/ Travel & Leisure

Can commuters cope with train fare increases?

Interior of Liverpool Street Station in London

If the rude awakening from a routine of lie-ins and Quality Streets isn’t bad enough, rail commuters are most likely to be returning to work with above-inflation train fare increases this morning.

Across the whole rail network the average fare will today cost you an extra 3.9% and the average season ticket will cost 4.2% more than it would have done in 2012. But on some unregulated routes fares have gone up by as much as 11%.

Research from the Campaign for Better Transport suggests that on average, UK fares are 20% higher than European rail prices, and London commuters pay twice as much for their season tickets as their counterparts in other major European cities.

Personally, I’ve seen an extra £144 added onto my annual season ticket from Hertfordshire into London. Getting to and from work will now cost me the princely sum of £3,392 a year.

I’m lucky that I can use a season ticket loan from my employer to fund the cost upfront but it still takes a chunk out of my salary every month that makes my eyes water. And for anyone who purchases their ticket monthly or weekly, the hit on your wallet is likely to be even bigger.

Sending budgets off the rails

The cost of travel is putting a severe strain on already overstretched budgets. In the South East, for example, commuters are often spending more than 15% of their salaries getting to work. Some people have had enough and according to our latest Consumer Tracker nearly a third of people say they are planning to cut their spending on public transport over the next few months.

I think people would be a little more accepting if they felt they were getting good value for money. But it’s difficult to stomach fare raises for future upgrades and improvements that may take years to come into effect.

Maybe I’m just too cynical, but I have not seen much evidence of improvements over the past few years. There seem to be delays aplenty, and over crowding in carriages. In fact, some trains in the UK are now overcrowded by as much as 180%.

Do you feel you get value for money from your train services? Have you been priced out of public transport?


Data I have seen shows that season tickets have increased by 40% over the last 5 years. Petrol prices have increased by 35%. So commuting (and travelling) overall has been affected, not just rail. The cost is a consequence of travelling to work. It needs to be considered against the cost of housing, remuneration and so on. Should we subsidise people travelling?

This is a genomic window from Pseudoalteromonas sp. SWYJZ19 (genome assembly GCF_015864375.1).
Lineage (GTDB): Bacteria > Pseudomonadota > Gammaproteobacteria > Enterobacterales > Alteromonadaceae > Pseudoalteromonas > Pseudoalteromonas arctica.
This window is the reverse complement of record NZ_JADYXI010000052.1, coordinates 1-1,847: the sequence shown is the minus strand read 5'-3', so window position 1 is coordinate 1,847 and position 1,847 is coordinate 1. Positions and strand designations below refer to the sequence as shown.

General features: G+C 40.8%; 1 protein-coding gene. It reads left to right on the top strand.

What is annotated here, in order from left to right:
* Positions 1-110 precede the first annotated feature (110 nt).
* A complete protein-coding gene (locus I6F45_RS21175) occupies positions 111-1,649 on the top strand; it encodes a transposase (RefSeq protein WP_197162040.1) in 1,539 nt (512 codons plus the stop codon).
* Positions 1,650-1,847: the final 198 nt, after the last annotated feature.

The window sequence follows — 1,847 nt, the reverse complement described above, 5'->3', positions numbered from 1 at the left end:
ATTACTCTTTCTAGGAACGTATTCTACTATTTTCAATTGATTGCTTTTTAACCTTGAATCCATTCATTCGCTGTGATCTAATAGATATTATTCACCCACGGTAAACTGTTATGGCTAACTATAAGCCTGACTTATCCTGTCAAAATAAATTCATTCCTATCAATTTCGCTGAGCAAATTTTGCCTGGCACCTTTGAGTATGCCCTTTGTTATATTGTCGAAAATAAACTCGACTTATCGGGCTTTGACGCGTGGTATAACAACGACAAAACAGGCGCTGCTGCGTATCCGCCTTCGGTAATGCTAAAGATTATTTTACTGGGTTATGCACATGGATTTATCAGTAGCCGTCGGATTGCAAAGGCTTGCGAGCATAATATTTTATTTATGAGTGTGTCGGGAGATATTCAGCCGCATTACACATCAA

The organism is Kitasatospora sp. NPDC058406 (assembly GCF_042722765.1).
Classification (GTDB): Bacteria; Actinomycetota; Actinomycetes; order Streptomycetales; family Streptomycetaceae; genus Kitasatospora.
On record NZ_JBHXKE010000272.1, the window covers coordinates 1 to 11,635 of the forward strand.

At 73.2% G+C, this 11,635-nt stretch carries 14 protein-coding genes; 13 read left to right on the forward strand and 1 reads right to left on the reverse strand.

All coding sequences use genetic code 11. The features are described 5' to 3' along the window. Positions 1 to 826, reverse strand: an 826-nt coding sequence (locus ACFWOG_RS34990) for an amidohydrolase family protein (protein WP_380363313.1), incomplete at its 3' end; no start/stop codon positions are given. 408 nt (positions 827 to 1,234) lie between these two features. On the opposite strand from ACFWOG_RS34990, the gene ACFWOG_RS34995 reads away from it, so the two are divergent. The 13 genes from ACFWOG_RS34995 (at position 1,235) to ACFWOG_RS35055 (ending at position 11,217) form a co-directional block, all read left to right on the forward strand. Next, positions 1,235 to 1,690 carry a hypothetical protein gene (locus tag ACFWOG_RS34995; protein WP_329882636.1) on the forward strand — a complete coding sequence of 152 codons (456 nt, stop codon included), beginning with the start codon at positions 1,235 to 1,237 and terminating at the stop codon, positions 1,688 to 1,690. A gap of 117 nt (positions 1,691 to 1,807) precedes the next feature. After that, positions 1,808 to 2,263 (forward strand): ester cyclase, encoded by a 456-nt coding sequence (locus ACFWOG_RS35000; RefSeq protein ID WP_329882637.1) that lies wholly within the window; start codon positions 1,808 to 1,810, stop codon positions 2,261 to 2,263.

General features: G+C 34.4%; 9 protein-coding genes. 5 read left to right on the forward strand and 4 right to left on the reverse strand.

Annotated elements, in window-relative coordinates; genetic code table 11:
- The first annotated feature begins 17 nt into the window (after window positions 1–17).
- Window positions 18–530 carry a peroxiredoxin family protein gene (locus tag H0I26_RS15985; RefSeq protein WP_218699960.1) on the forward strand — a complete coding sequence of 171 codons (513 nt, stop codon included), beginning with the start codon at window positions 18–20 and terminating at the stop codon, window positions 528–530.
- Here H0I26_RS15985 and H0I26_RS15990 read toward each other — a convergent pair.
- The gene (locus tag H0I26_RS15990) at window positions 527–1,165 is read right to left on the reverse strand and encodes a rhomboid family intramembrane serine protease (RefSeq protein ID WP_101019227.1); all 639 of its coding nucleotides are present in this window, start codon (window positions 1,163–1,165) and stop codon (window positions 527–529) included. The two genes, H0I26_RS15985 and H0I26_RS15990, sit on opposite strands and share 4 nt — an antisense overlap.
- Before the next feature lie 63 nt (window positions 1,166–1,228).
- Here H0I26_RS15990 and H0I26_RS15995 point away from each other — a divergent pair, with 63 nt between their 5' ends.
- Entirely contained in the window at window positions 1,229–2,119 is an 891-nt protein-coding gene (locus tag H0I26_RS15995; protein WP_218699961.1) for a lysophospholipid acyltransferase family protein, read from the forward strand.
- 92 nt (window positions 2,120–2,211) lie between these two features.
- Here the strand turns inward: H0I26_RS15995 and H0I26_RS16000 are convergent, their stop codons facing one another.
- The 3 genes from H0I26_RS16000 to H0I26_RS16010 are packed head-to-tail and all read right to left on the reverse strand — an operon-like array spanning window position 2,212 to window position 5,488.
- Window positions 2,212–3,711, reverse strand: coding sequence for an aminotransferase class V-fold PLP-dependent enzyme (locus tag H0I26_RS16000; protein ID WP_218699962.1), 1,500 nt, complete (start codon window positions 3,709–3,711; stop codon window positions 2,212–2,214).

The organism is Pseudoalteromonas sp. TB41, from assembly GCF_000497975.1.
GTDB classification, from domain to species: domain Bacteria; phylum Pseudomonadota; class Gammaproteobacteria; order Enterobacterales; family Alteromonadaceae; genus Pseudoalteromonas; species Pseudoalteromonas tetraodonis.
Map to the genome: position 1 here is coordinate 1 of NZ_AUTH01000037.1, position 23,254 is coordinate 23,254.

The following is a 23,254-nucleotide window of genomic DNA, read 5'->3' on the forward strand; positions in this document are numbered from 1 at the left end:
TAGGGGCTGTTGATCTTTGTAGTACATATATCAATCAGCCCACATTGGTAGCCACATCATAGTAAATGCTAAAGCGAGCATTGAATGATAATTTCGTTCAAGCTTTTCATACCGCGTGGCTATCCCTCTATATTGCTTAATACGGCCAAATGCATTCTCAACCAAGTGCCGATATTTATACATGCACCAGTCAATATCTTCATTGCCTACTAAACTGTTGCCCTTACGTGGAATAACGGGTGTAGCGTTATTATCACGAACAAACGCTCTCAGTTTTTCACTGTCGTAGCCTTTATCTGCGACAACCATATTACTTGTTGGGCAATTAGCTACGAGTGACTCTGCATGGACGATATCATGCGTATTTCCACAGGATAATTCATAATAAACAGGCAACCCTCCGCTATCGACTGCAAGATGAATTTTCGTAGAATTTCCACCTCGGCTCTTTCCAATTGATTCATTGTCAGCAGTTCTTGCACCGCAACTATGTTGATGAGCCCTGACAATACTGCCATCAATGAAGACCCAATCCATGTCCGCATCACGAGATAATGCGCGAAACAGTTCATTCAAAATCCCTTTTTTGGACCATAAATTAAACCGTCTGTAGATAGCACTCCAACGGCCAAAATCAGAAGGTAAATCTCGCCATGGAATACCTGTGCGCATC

George says:
3 January 2013

Malcolm, it’s not a matter of subsidising travel, though if push came to shove, then yes we should subsidise it and more than we do now.

The issue is not that there is not enough money but where it is going. We have a costly and fragmented rail network in this country where private profits come before passengers. It’s time to change that! http://www.farefail.org


Geoge, the Govt., I understand, already subsidises rail to 35% of total revenue and is trying to reduce this. I don’t see why the taxpayer should help pay for people to travel to work. Many who do have made a choice as to where they live and work and presumably take travel costs into account when doing so. Commuters put a particular stress on the rail system by creating peak loading – perhaps campaigning for staggered working hours would be helpful in easing both congestion on trains and the need to provide the additional capital needed to support them?
Motoring, bus and coach costs have apparently risen proportionately more than rail over the last few years (railway-technical.com). As far as I know motorists travel costs are not subsidised.
Perhaps someone can provide information on the way rail companies’ revenues are split between capital and operating costs, payments to /subsidies from Govt. and profits. Facts are always useful!


I agree, Malcolm. It would also be good to get more people living close to where they work, without rising transport costs forcing this to happen.

George says:
3 January 2013

Malcolm, you write “As far as I know motorists travel costs are not subsidised.” Really? Who pays for road construction and maintenance? Who pays for traffic cops?

Public investment in transport – all transport, road, rail and sea – is necessary because of the huge return it creates for our economy. This isn’t a controversial point.

Your point about staggering working hours would be great in an ideal society but we don’t live in one of those – until we do let’s not ignore the real issue here, which is private train operators making massive amounts of cash from taxpayer and farepayers’ expense.


@Malcolm R
Road travel is subsidised according to a study by Dresden University (http://tinyurl.com/abe2t3e).
The annual cost of UK roads is about £48bn taking into account the cost of KSI’s on the road (lost productivity, NHS costs, police investigation etc.). Total revenue raised from all taxes (fuel and VED) is about £38bn leaving a shortfall of £10bn.

In addition you need to consider the volume of peak hour commuters that rail shifts which the road infrastructure would be unable to accommodate.

Subsidy of rail is essential for the economy.


George, would you list the TOCs turnovers and net profits so we can see where the money goes please?


You may have already seen this, but the Association of Train Operating Companies (ATOC) has produced a chart showing a breakdown of how every £1 of income is used (on average):



Katie, thanks for that.
ATOC’s breakdown isn’t very informative. I would have preferred a breakdown consolidating all costs (including Network Rail and train leasing) into operational costs, capital reinvestment, management costs and profit. This would give passengers a clearer idea of how much of their ticket money is usefully spent on getting them from A to B.